ADVERTISEMENT

St. Louis Blues' T.J. Oshie (74) and Minnesota Wild's Ryan Suter (20) reach for a loose puck during the second period of an NHL hockey game Thursday, March 27, 2014, in St. Louis. (AP Photo/Jeff Roberson

Jeff Roberson, ASSOCIATED PRESS - AP

St. Louis Blues' T.J. Oshie (74) scores a short-handed goal past Minnesota Wild goalie Darcy Kuemper (35) as Wild's Jared Spurgeon watches during the first period of an NHL hockey game Thursday, March 27, 2014, in St. Louis. (AP Photo/Jeff Roberson)

Feed Loader,

Wild stumbles again as St. Louis sends a message

  • Article by: Michael Russo
  • Star Tribune
  • March 28, 2014 - 5:35 AM

– Everybody in the St. Louis Blues’ dressing room talked Thursday about sending a loud and clear message to the Wild.

Just in case the crumbling team from Minnesota fell into the eighth playoff spot and a likely first-round matchup with the big, bad, NHL-leading Blues, defenseman Barret Jackman said it was time to “throw everything at them and put doubt in their mind.”

Like there wasn’t already doubt.

The Blues beat the Wild for a ninth consecutive time Thursday night, and this 5-1 loss was like most every one of the Wild’s losses at Scottrade Center.

Quick, painful and absolutely convincing.

The Wild hasn’t won in regulation in St. Louis since Oct. 2007, a span of 12 games (3-7-2).

“We talked before the game about how that’s a team we could face in the first round. We wanted to make it tough on them, and I don’t think we did that,” said Zach Parise, who erased Ryan Miller’s shutout bid with the Wild down 5-0 in the third period. “They play a frustrating style of hockey. They’re in your face all over. There’s not a lot of room in the offensive zone.”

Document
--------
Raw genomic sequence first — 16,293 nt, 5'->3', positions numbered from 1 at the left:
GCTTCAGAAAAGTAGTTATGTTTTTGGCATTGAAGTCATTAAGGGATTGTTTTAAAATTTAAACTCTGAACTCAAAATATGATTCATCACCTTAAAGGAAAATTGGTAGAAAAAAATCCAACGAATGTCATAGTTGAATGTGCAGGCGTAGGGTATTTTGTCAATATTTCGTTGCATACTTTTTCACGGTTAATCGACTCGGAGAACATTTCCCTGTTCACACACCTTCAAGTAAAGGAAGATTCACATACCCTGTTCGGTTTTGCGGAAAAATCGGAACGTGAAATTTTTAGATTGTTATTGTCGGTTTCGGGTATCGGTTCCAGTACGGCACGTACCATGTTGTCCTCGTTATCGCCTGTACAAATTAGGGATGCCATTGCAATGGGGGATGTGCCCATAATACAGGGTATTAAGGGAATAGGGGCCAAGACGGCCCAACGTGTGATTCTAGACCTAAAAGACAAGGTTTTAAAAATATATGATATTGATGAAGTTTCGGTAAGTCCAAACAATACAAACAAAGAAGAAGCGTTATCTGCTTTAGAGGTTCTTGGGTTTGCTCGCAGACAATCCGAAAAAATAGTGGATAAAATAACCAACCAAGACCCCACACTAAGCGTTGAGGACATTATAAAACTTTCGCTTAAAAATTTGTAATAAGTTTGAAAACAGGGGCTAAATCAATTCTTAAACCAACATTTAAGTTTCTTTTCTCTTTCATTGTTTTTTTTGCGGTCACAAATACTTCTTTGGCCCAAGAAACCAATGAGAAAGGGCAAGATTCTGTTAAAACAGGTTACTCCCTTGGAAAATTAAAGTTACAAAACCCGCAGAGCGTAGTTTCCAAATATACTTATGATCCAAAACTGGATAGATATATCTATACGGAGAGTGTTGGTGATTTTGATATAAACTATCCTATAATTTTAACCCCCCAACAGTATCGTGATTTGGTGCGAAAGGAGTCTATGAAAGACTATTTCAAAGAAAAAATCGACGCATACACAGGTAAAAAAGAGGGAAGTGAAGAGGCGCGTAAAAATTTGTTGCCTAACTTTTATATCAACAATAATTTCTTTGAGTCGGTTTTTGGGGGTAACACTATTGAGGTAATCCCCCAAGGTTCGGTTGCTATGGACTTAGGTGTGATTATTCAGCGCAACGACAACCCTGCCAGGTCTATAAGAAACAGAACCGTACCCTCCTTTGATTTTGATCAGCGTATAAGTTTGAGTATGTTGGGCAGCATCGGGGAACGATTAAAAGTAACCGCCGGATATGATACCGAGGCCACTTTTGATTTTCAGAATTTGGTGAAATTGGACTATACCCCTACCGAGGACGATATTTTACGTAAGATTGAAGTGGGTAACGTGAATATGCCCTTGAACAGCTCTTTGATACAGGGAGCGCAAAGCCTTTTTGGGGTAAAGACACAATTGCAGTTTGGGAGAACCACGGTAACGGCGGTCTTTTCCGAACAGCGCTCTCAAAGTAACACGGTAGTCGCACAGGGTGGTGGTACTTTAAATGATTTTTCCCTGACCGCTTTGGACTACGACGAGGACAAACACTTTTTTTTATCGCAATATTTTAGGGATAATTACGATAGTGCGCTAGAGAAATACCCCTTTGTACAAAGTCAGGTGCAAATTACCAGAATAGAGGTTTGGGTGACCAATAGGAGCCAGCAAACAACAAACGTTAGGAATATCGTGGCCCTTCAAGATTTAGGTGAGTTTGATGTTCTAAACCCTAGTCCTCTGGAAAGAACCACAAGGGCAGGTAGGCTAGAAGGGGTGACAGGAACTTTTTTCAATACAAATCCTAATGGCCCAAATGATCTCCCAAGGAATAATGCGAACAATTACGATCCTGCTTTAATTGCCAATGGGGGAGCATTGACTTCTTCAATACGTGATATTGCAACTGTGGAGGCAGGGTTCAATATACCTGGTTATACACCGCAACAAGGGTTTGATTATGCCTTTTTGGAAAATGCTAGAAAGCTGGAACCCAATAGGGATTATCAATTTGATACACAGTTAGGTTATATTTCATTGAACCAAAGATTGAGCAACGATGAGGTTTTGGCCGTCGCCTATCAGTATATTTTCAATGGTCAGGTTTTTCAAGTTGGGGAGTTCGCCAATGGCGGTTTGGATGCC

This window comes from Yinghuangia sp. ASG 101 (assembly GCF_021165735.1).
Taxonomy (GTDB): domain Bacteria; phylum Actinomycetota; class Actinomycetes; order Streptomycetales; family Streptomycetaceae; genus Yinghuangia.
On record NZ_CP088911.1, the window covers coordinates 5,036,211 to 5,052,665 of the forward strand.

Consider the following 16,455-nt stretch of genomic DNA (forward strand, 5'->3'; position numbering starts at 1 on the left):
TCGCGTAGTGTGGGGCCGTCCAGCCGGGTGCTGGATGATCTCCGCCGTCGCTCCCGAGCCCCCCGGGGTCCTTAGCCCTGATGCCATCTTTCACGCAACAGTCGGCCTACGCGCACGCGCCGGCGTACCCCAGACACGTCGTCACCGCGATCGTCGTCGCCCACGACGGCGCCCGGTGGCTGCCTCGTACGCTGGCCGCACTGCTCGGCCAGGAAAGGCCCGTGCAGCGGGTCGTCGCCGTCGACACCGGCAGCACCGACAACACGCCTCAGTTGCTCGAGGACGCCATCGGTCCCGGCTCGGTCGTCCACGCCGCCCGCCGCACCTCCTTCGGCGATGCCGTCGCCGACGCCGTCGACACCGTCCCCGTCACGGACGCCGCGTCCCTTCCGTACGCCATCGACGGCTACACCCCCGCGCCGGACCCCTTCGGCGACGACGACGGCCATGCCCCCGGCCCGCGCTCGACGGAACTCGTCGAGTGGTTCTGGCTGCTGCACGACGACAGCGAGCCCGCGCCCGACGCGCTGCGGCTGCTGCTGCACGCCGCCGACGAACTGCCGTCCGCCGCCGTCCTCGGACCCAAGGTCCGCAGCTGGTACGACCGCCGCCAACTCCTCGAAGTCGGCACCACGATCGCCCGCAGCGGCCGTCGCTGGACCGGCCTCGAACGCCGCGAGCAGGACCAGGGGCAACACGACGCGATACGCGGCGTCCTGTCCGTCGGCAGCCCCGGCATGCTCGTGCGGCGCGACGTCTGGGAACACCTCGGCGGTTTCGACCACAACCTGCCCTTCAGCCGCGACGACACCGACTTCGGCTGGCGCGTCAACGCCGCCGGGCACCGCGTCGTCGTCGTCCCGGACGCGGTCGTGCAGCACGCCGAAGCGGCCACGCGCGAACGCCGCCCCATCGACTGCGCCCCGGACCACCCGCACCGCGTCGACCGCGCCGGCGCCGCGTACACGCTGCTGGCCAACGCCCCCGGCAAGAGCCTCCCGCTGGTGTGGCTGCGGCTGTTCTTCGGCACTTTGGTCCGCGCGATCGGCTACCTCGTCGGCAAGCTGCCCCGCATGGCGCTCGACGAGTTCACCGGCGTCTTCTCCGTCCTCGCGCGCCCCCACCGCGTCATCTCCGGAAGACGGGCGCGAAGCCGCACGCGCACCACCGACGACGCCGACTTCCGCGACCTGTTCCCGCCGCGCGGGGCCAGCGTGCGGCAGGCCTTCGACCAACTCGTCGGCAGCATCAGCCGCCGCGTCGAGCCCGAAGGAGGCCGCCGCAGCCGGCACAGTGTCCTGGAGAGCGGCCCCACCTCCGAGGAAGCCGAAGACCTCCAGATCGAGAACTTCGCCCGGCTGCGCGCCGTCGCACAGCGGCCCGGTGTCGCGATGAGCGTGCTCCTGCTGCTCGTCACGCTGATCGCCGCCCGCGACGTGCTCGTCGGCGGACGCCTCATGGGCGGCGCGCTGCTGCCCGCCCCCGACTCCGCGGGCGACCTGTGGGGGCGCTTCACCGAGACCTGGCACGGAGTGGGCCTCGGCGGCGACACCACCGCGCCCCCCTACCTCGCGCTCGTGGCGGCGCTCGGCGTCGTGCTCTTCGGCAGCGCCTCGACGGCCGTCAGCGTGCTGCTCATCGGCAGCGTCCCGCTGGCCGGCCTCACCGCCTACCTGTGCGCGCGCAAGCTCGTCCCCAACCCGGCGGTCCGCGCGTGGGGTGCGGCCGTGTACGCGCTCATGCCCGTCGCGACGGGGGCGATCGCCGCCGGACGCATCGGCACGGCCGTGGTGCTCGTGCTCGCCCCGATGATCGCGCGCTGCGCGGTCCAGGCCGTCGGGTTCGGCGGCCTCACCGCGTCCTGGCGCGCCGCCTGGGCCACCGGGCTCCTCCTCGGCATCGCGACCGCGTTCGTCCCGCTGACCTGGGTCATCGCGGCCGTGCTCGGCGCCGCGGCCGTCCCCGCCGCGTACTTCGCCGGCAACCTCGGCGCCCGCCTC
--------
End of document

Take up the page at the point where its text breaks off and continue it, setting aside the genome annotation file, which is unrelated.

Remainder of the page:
It was the Wild’s ninth loss in 12 games (3-5-4) since the March 5 trade deadline. Its position in the standings is becoming increasingly shaky.

With a shootout victory over New Jersey, the eighth-place Coyotes pulled within one point of the Wild heading into Saturday’s Wild-Coyotes showdown. That means the Wild is perilously close to facing the Blues in the first round, and that’s only if this rickety team doesn’t blow its playoff spot.

The ninth-place Stars are six points behind and have played two fewer games.

The Blues did everything to get in the Wild’s grill, from incessant post-whistle scrums to nasty net-front, stick-swinging battles. T.J. Oshie played with swagger and scored his first career hat trick. His sidekick — brash, hard-nosed captain David Backes — cross-checked little Jared Spurgeon, crushed little Mikael Granlund and ruthlessly trash-talked goalie Darcy Kuemper from the bench.

Kuemper initiated things with Backes by cross-checking him at the goalmouth, then got in his face.

“That’s where I’ve played a long time,” Backes said. “When I feel disrespected, I’m going to stand my ground and see if there’s any response.”

Said Kuemper: “I was just competing for sightlines, and he’s a competitor and I’m a competitor.”

Defenseman Ryan Suter said, “I thought we came out flying,” and the Wild did have an 8-1 shot advantage 3½ minutes into the game, including a five-shot, scoreless power play. Minutes later, Oshie, who hails from Warroad, Minn., scored easily.

But the way the game unraveled was unbelievable even by Wild standards. Late in the first, Cody McCormick — acquired to stand up to gruff teams such as St. Louis — got away with elbowing Kevin Shattenkirk and drew a four-minute power play. It was a golden opportunity to either tie the score or take the lead.

Instead, the Wild didn’t register a shot and Spurgeon coughed the puck up to Oshie for a shorthanded breakaway goal and a 2-0 St. Louis lead with 24 seconds left in the first period.

“It was more of a message goal,” Oshie said. “That was a questionable play by them that got the whole thing started.”

From that point, coach Mike Yeo said, “[The Blues] smelled blood and they went after it.”

The Wild’s power play was 0-for-6. It gave up a shortie. Its penalty kill was scored on twice and has allowed 11 power-play goals on 31 chances the past 12 games (64.6 percent).

“Our special teams have been terrible,” Suter said. “We have to figure that out, or we’re not even going to make the playoffs.”

© 2014 Star Tribune